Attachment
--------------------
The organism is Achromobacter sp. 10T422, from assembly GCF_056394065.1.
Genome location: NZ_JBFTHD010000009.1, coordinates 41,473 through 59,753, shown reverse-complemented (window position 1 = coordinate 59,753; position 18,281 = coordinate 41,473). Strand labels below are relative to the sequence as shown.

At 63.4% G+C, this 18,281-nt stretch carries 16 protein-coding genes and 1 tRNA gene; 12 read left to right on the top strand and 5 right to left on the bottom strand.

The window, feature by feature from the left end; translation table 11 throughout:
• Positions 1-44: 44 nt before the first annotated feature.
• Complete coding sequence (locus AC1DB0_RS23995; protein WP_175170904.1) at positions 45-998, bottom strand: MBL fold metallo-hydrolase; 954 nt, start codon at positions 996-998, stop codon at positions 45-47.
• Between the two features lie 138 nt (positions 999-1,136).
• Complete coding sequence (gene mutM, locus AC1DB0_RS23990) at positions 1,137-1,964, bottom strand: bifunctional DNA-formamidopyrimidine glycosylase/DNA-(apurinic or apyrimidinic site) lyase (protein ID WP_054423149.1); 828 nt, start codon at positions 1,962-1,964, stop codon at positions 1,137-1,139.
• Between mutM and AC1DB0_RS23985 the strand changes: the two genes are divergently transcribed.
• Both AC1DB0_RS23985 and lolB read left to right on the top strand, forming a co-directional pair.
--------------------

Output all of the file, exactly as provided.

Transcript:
The organism is Achromobacter sp. 10T422, from assembly GCF_056394065.1.
Genome location: NZ_JBFTHD010000009.1, coordinates 41,473 through 59,753, shown reverse-complemented (window position 1 = coordinate 59,753; position 18,281 = coordinate 41,473). Strand labels below are relative to the sequence as shown.

At 63.4% G+C, this 18,281-nt stretch carries 16 protein-coding genes and 1 tRNA gene; 12 read left to right on the top strand and 5 right to left on the bottom strand.

The window, feature by feature from the left end; translation table 11 throughout:
• Positions 1-44: 44 nt before the first annotated feature.
• Complete coding sequence (locus AC1DB0_RS23995; protein WP_175170904.1) at positions 45-998, bottom strand: MBL fold metallo-hydrolase; 954 nt, start codon at positions 996-998, stop codon at positions 45-47.
• Between the two features lie 138 nt (positions 999-1,136).
• Complete coding sequence (gene mutM, locus AC1DB0_RS23990) at positions 1,137-1,964, bottom strand: bifunctional DNA-formamidopyrimidine glycosylase/DNA-(apurinic or apyrimidinic site) lyase (protein ID WP_054423149.1); 828 nt, start codon at positions 1,962-1,964, stop codon at positions 1,137-1,139.
• Between mutM and AC1DB0_RS23985 the strand changes: the two genes are divergently transcribed.
• Both AC1DB0_RS23985 and lolB read left to right on the top strand, forming a co-directional pair.